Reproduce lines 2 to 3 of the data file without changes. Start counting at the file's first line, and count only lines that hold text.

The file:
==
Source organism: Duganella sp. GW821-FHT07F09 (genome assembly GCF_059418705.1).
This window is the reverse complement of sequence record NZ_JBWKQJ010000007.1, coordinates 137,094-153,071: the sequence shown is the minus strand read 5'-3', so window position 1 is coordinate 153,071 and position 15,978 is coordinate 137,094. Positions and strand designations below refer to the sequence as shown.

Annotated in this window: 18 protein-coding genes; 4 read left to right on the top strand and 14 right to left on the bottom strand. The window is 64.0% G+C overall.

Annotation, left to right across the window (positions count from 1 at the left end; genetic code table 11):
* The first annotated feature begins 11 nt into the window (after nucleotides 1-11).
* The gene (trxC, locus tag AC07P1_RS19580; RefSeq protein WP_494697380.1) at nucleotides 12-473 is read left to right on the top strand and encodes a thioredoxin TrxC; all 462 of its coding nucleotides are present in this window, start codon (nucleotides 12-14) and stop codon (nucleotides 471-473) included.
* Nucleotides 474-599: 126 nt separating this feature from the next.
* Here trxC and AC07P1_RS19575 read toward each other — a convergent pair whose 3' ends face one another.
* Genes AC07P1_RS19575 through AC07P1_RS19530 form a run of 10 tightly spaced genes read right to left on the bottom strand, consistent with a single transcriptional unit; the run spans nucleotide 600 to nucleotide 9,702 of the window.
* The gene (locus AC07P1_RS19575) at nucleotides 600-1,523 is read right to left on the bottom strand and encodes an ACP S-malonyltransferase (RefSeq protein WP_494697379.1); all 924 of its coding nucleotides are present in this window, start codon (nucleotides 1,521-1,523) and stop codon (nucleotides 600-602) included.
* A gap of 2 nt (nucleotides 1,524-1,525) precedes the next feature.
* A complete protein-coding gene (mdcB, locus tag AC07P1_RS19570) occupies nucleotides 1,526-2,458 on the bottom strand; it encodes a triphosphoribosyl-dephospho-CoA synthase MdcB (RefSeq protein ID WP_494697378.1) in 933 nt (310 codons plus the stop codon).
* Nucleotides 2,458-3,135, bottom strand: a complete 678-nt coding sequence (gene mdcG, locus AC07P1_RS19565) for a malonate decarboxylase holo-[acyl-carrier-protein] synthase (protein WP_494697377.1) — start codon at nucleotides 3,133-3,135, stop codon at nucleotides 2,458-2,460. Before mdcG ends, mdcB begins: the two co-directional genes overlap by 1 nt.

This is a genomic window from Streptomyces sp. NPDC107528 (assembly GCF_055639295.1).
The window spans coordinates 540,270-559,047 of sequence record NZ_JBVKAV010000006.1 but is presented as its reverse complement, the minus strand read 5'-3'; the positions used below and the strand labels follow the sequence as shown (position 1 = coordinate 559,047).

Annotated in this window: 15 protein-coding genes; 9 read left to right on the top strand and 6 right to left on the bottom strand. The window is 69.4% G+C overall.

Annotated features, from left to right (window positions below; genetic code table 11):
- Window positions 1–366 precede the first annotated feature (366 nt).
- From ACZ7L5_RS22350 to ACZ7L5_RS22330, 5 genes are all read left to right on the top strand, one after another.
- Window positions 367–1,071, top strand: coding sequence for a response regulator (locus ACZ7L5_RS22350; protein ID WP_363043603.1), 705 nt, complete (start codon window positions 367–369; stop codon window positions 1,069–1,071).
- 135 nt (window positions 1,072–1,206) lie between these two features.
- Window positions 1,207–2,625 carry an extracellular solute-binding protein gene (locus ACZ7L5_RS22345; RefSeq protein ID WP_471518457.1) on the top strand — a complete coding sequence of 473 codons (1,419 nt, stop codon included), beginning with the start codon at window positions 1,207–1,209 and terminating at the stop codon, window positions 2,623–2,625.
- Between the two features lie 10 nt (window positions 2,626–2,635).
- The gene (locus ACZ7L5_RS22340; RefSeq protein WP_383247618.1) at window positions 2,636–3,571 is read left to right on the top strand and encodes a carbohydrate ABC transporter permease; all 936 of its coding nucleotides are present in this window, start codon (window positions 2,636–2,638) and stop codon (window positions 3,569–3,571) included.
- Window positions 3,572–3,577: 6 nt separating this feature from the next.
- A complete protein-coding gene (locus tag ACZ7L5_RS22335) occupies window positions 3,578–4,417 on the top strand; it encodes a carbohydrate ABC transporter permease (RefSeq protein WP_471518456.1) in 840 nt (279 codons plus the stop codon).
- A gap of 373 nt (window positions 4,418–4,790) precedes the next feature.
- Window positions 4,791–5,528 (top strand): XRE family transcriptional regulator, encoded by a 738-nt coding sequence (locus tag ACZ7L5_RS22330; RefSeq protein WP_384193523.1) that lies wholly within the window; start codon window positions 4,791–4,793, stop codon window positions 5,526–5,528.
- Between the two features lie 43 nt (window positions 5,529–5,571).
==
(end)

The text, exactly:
This window is the reverse complement of sequence record NZ_JBWKQJ010000007.1, coordinates 137,094-153,071: the sequence shown is the minus strand read 5'-3', so window position 1 is coordinate 153,071 and position 15,978 is coordinate 137,094. Positions and strand designations below refer to the sequence as shown.

Annotated in this window: 18 protein-coding genes; 4 read left to right on the top strand and 14 right to left on the bottom strand. The window is 64.0% G+C overall.